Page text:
With a definition of ‘efficiency’ an income growth pattern like this:
would be characterized as efficient! So, be careful when the word ‘efficiency’ is thrown around.
And a second excerpt from the ‘Chicago School’ chapter where Harcourt talks about how criminal sanction is seen by laissez-faire economists (page 32 of the pdf, page 176 of the draft, emphasis is mine):
The Birth of Neoliberal Penality
The function of the criminal sanction in a capitalist market economy, then, is to prevent individuals from bypassing the inherently efficient competitive market because market bypassing—non-voluntary, non-compensated forms of social interaction—are by their very nature inefficient and reduce social welfare. Criminal activity is best understood as an end-run around the market, and the criminal law is therefore best understood as what prevents this kind of market evasion. The central premise of this argument, naturally, is the efficiency of markets: “When transaction costs are low,” Posner emphasizes, “the market is, virtually by definition, the most efficient method of allocating resources.”680 This maps on perfectly, as well, to Richard Epstein’s conception of the penal sphere. The role of the penal sanction, on Epstein’s view, is to prevent fraud and coercion, in order to facilitate the proper functioning of the free market. Notice the underlying notion of orderliness and the strong parallel to Quesnay’s ordre naturel.
This view of the penal sanction has a number of important features that are worth emphasizing. First, …
Fourth, there is a clear wealth dimension to these distinctions. The criminal sanction—rather than tort law—is necessary in the case of murder, violent crime, theft, property crimes, and generally street crime because the value at which the deterrence would have to be placed is too high and the defendants are most often judgment proof (Epstein and Posner agree on this). Both for reasons of insolvency and because of the high costs that would be necessary to deter street crime, the tort system is inadequate and the government must intervene. Posner explains: “In cases where tort remedies, including punitive damages, are an adequate deterrent because they do not strain the potential defendant’s ability to pay, there is no need to invoke criminal penalties—penalties which … are costlier than civil penalties even when just a fine is imposed. In such cases, the misconduct probably will be deterred…. This means that the criminal law is designed primarily for the nonaffluent; the affluent are kept in line, for the most part, by tort law.”682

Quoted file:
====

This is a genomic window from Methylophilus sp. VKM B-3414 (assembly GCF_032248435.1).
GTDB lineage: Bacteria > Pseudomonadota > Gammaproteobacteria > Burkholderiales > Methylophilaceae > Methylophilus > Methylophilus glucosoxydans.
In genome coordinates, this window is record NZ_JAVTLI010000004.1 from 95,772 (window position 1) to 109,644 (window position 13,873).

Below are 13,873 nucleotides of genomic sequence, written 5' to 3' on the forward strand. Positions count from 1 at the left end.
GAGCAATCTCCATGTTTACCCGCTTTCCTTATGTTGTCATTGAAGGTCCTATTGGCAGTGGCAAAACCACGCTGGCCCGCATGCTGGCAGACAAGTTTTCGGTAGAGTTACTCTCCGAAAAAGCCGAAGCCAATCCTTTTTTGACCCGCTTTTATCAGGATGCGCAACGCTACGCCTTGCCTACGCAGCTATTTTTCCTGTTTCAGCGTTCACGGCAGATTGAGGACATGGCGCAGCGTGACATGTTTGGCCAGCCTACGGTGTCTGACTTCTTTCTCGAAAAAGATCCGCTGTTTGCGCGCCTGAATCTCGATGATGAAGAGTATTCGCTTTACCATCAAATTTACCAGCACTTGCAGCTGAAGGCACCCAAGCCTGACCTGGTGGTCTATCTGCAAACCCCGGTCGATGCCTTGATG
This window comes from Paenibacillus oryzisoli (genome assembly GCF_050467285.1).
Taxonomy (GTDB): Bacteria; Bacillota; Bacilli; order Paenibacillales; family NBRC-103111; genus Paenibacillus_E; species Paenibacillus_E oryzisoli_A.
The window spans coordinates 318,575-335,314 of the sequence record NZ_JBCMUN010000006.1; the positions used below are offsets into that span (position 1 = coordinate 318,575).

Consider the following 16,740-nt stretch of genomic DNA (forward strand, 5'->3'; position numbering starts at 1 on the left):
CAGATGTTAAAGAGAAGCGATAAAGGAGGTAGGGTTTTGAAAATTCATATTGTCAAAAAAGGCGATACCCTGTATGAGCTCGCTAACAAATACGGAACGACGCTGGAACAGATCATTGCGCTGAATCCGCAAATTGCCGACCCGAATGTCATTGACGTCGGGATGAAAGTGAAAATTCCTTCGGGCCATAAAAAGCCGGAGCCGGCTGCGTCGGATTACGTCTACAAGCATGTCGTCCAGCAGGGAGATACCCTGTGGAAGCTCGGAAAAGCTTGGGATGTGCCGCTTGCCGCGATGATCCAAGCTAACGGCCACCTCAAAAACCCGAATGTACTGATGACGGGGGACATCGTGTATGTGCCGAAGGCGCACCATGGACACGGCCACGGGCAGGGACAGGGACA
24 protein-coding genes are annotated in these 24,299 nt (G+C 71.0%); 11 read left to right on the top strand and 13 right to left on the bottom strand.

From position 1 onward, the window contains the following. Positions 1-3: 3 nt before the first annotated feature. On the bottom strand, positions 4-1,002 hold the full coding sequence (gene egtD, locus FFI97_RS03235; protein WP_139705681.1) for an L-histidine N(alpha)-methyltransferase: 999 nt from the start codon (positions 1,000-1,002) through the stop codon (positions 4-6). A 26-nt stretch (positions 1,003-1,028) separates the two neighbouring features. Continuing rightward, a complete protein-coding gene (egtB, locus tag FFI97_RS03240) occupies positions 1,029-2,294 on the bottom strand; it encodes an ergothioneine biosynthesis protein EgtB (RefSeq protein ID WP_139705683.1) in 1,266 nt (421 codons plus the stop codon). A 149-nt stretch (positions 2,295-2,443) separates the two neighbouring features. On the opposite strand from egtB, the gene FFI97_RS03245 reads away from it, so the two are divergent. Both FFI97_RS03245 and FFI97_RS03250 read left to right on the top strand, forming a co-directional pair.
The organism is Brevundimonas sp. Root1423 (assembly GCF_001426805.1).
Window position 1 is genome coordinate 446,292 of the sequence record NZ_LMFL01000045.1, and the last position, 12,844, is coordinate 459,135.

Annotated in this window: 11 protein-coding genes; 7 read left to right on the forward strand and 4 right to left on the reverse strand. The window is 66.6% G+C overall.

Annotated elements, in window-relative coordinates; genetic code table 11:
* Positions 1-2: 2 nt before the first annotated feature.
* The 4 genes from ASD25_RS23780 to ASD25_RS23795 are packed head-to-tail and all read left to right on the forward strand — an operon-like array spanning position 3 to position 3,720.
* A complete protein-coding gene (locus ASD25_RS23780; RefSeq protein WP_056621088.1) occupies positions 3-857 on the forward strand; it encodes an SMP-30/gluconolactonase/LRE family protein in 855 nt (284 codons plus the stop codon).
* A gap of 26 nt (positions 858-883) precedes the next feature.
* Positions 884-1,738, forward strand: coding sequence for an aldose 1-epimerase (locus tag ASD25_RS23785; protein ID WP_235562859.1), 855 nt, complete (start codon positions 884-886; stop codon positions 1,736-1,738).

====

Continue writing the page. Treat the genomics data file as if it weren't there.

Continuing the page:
“This means that the criminal law is designed primarily for the nonaffluent.” Isn’t this how the law is applied towards the thieves at Wall Street?
A few days back, economist Nouriel Roubini made the offhand comment that:
Karl Marx had it right. At some point, capitalism can destroy itself. You cannot keep on shifting income from labor to capital without having an excess capacity and a lack of aggregate demand.
As has been noted before, nothing Roubini said was at all – ahem – revolutionary. In fact, there’s really no dispute that his analysis was founded on “well-proven conventional modern macroeconomics.” Much of it didn’t even go beyond Economics 101.
In an article on Project Syndicate which describes the difficulties besetting solutions reliant on fiscal policy, monetary policy, and inflationary measures, Roubini further writes:
Karl Marx, it seems, was partly right in arguing that globalization, financial intermediation run amok, and redistribution of income and wealth from labor to capital could lead capitalism to self-destruct (though his view that socialism would be better has proven wrong). Firms are cutting jobs because there is not enough final demand. But cutting jobs reduces labor income, increases inequality and reduces final demand.
Recent popular demonstrations, from the Middle East to Israel to the UK, and rising popular anger in China – and soon enough in other advanced economies and emerging markets – are all driven by the same issues and tensions: growing inequality, poverty, unemployment, and hopelessness. Even the world’s middle classes are feeling the squeeze of falling incomes and opportunities.
Of course, Roubini is playing fast and loose with the definition of “socialism.” Stalinist Russia – that is to say, the Soviet Union after Lenin’s more or less capitalist New Economic Policy was replaced – (and its numerous imitators) was an experiment in nationalized state capitalism on an underdeveloped, pseudo-feudal society.
Socialism as such was not and has never been tried. You can certainly criticize Marxist ideas (I do), but you can’t say that “socialism failed” if you don’t even pretend to follow the manual.